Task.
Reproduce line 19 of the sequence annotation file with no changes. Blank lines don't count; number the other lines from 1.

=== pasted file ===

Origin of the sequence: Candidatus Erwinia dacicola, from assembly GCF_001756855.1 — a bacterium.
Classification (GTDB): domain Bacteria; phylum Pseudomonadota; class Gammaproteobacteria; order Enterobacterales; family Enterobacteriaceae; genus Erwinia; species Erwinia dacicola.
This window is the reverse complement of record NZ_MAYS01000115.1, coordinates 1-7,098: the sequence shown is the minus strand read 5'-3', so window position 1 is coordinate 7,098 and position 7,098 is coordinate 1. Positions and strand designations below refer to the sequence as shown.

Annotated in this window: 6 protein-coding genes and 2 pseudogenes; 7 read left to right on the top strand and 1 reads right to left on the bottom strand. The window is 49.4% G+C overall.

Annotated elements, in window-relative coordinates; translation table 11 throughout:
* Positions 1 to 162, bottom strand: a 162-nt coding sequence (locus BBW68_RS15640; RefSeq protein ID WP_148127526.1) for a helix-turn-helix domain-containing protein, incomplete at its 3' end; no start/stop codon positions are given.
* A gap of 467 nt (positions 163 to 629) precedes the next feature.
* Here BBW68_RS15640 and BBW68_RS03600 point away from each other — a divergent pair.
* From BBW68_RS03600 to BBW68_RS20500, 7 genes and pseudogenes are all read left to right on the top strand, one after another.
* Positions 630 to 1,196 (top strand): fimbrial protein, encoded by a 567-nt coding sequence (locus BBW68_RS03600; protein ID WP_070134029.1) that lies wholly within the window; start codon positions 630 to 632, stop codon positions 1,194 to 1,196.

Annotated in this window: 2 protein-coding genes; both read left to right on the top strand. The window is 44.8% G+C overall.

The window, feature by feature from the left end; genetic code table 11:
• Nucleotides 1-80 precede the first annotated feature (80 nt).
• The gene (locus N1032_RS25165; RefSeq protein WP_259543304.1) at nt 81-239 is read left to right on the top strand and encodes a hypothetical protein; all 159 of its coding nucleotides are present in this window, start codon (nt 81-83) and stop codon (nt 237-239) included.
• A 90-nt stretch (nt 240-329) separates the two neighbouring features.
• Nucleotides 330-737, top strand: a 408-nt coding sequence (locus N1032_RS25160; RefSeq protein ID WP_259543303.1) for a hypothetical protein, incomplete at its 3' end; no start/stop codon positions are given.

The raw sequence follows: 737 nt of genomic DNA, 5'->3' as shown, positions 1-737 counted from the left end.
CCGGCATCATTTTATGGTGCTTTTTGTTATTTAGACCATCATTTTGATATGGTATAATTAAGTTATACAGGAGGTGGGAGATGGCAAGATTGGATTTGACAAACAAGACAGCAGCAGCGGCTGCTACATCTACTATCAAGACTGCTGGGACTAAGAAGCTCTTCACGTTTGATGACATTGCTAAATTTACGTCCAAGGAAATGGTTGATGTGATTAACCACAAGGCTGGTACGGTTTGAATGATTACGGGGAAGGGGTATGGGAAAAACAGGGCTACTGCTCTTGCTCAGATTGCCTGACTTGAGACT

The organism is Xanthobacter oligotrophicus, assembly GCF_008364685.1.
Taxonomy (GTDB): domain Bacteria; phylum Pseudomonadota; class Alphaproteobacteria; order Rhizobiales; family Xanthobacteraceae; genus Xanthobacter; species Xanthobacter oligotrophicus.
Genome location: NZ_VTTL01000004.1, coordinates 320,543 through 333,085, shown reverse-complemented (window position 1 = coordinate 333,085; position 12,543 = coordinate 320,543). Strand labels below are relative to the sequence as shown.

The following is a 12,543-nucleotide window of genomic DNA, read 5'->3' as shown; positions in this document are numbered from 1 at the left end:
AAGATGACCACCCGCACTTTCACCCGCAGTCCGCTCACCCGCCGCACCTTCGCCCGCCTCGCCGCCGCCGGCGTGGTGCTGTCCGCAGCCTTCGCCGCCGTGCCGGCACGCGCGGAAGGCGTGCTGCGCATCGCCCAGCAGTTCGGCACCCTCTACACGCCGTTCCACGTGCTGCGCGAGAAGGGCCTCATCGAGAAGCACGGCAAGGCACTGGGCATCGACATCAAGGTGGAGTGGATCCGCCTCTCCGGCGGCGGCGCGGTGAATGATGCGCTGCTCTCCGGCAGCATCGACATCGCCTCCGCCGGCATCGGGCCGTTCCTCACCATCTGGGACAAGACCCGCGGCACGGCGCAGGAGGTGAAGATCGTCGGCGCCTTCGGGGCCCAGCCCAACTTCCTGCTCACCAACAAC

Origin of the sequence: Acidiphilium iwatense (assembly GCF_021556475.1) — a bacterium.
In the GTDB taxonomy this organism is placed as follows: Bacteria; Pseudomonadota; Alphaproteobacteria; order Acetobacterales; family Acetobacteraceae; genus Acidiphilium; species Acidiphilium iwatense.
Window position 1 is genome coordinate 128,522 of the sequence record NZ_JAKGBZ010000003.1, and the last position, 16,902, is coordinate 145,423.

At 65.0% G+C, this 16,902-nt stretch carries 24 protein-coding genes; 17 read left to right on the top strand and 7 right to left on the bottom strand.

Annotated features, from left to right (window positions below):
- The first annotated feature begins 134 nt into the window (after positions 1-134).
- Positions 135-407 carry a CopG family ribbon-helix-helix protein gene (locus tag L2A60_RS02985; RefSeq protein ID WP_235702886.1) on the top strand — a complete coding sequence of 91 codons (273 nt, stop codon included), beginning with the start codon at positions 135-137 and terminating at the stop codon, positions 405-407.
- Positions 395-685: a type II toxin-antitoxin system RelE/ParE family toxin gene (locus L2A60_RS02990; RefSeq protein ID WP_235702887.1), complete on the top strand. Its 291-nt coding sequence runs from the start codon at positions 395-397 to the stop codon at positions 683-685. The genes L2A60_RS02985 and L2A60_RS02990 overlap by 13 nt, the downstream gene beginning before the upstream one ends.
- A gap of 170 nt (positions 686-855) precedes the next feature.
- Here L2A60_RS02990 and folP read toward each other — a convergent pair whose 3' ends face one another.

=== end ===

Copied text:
The organism is Xanthobacter oligotrophicus, assembly GCF_008364685.1.